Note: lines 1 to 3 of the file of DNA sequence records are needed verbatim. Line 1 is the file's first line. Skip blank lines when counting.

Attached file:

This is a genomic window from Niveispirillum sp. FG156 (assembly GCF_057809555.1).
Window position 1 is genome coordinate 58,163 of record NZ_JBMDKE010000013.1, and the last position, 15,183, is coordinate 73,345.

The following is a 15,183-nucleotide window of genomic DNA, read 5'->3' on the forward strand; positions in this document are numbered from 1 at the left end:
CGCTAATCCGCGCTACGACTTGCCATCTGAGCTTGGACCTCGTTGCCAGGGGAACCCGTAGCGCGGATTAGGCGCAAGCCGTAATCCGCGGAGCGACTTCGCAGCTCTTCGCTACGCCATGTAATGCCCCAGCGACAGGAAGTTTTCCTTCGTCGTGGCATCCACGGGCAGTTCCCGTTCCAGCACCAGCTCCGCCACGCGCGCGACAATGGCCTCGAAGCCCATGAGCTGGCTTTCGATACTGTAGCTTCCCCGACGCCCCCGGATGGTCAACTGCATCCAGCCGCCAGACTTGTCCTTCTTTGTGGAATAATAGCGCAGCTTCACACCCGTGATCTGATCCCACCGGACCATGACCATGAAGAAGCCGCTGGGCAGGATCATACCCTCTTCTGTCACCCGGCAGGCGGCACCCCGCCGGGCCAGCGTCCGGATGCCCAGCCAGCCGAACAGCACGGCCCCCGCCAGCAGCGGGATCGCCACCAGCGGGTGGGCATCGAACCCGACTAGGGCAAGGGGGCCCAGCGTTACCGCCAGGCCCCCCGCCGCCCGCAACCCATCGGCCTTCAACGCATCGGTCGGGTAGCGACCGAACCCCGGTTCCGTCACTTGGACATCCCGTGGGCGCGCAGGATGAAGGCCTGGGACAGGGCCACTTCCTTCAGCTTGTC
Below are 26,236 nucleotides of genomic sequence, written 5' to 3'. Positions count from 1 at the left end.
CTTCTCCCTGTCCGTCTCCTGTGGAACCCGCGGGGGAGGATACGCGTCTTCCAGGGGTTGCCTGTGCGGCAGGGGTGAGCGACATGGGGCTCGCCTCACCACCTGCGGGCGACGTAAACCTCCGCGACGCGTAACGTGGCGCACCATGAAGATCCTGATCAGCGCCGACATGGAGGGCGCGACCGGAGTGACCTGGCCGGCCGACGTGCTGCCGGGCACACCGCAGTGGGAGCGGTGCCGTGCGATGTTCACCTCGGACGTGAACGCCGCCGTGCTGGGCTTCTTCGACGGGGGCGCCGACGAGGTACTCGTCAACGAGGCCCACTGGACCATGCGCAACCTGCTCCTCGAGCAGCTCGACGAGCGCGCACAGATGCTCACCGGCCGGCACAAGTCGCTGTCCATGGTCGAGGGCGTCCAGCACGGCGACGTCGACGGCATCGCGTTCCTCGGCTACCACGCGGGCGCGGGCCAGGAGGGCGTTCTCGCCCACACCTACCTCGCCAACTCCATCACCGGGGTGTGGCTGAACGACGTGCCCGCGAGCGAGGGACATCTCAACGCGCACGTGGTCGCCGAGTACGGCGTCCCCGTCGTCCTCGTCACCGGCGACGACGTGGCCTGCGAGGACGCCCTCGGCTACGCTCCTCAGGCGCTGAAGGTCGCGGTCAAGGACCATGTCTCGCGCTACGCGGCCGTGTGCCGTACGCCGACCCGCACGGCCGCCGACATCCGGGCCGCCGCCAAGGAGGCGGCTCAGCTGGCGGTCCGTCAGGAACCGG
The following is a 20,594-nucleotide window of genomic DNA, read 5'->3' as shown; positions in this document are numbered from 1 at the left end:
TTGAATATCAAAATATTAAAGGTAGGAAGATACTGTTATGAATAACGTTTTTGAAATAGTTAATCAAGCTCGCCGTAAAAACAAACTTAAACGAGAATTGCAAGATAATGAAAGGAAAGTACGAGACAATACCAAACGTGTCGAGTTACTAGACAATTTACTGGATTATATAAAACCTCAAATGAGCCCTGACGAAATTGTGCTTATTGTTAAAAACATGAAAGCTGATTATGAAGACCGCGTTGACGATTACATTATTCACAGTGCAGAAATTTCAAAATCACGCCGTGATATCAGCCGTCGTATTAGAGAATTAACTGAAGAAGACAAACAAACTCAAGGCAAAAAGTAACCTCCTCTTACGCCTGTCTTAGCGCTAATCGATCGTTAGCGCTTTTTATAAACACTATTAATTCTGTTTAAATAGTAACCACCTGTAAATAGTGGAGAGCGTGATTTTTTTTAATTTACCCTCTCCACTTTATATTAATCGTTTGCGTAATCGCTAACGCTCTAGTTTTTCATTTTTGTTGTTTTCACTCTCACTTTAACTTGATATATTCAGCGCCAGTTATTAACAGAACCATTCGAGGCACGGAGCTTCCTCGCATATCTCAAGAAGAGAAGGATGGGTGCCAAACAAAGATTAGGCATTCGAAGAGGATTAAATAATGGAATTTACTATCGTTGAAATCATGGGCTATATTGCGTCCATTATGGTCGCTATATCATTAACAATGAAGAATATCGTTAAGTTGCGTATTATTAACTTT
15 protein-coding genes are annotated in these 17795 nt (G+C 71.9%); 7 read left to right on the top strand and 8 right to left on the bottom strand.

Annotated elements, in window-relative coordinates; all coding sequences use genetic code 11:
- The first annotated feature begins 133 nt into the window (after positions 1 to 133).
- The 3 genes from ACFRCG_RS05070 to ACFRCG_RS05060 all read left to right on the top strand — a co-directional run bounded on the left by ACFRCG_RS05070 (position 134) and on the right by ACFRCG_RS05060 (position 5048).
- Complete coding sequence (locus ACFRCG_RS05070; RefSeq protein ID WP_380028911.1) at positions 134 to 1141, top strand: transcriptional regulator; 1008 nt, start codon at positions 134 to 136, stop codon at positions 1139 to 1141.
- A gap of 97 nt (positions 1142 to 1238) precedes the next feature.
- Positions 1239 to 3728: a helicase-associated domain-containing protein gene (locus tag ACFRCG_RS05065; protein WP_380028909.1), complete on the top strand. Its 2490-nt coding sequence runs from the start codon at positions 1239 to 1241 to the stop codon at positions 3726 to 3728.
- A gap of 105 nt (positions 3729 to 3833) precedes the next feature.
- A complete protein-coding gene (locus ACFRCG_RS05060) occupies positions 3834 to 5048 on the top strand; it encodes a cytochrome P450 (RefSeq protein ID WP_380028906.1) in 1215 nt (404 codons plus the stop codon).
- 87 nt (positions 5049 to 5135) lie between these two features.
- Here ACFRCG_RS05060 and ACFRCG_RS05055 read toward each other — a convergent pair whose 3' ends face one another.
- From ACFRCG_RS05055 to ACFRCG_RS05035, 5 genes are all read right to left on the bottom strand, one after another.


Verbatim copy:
This is a genomic window from Niveispirillum sp. FG156 (assembly GCF_057809555.1).
Window position 1 is genome coordinate 58,163 of record NZ_JBMDKE010000013.1, and the last position, 15,183, is coordinate 73,345.

The following is a 15,183-nucleotide window of genomic DNA, read 5'->3' on the forward strand; positions in this document are numbered from 1 at the left end: